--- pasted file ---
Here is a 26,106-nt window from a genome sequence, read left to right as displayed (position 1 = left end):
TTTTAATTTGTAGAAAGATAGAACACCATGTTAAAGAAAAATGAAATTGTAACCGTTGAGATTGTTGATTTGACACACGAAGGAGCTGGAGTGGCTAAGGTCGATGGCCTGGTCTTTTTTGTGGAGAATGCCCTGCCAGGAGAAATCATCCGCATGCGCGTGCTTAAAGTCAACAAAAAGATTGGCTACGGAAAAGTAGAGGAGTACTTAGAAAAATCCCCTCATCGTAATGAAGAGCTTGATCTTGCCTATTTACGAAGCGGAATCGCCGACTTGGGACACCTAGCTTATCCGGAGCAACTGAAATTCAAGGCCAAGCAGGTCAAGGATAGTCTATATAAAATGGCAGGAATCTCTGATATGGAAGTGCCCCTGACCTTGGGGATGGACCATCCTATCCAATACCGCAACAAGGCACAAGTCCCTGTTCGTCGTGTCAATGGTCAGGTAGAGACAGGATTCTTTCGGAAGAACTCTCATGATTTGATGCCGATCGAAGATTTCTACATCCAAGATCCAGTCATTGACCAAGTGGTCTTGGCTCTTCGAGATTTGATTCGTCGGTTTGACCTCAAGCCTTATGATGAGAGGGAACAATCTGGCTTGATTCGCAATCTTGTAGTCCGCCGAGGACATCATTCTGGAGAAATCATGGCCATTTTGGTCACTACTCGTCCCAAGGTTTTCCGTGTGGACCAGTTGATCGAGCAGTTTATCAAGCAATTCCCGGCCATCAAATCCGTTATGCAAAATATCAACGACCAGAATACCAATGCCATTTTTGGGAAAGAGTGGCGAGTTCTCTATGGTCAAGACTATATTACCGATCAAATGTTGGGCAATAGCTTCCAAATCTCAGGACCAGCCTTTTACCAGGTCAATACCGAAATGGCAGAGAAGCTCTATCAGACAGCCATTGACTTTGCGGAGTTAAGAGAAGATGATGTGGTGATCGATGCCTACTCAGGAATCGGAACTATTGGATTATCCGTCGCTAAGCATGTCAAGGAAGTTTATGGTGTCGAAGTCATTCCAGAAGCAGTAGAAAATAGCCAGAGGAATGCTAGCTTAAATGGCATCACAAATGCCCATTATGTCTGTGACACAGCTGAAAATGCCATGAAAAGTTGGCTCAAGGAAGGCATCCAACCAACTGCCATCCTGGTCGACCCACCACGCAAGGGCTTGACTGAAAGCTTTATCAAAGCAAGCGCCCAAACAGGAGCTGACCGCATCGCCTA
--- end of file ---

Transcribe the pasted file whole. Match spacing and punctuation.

Here is a 26,106-nt window from a genome sequence, read left to right as displayed (position 1 = left end):
TTTTAATTTGTAGAAAGATAGAACACCATGTTAAAGAAAAATGAAATTGTAACCGTTGAGATTGTTGATTTGACACACGAAGGAGCTGGAGTGGCTAAGGTCGATGGCCTGGTCTTTTTTGTGGAGAATGCCCTGCCAGGAGAAATCATCCGCATGCGCGTGCTTAAAGTCAACAAAAAGATTGGCTACGGAAAAGTAGAGGAGTACTTAGAAAAATCCCCTCATCGTAATGAAGAGCTTGATCTTGCCTATTTACGAAGCGGAATCGCCGACTTGGGACACCTAGCTTATCCGGAGCAACTGAAATTCAAGGCCAAGCAGGTCAAGGATAGTCTATATAAAATGGCAGGAATCTCTGATATGGAAGTGCCCCTGACCTTGGGGATGGACCATCCTATCCAATACCGCAACAAGGCACAAGTCCCTGTTCGTCGTGTCAATGGTCAGGTAGAGACAGGATTCTTTCGGAAGAACTCTCATGATTTGATGCCGATCGAAGATTTCTACATCCAAGATCCAGTCATTGACCAAGTGGTCTTGGCTCTTCGAGATTTGATTCGTCGGTTTGACCTCAAGCCTTATGATGAGAGGGAACAATCTGGCTTGATTCGCAATCTTGTAGTCCGCCGAGGACATCATTCTGGAGAAATCATGGCCATTTTGGTCACTACTCGTCCCAAGGTTTTCCGTGTGGACCAGTTGATCGAGCAGTTTATCAAGCAATTCCCGGCCATCAAATCCGTTATGCAAAATATCAACGACCAGAATACCAATGCCATTTTTGGGAAAGAGTGGCGAGTTCTCTATGGTCAAGACTATATTACCGATCAAATGTTGGGCAATAGCTTCCAAATCTCAGGACCAGCCTTTTACCAGGTCAATACCGAAATGGCAGAGAAGCTCTATCAGACAGCCATTGACTTTGCGGAGTTAAGAGAAGATGATGTGGTGATCGATGCCTACTCAGGAATCGGAACTATTGGATTATCCGTCGCTAAGCATGTCAAGGAAGTTTATGGTGTCGAAGTCATTCCAGAAGCAGTAGAAAATAGCCAGAGGAATGCTAGCTTAAATGGCATCACAAATGCCCATTATGTCTGTGACACAGCTGAAAATGCCATGAAAAGTTGGCTCAAGGAAGGCATCCAACCAACTGCCATCCTGGTCGACCCACCACGCAAGGGCTTGACTGAAAGCTTTATCAAAGCAAGCGCCCAAACAGGAGCTGACCGCATCGCCTA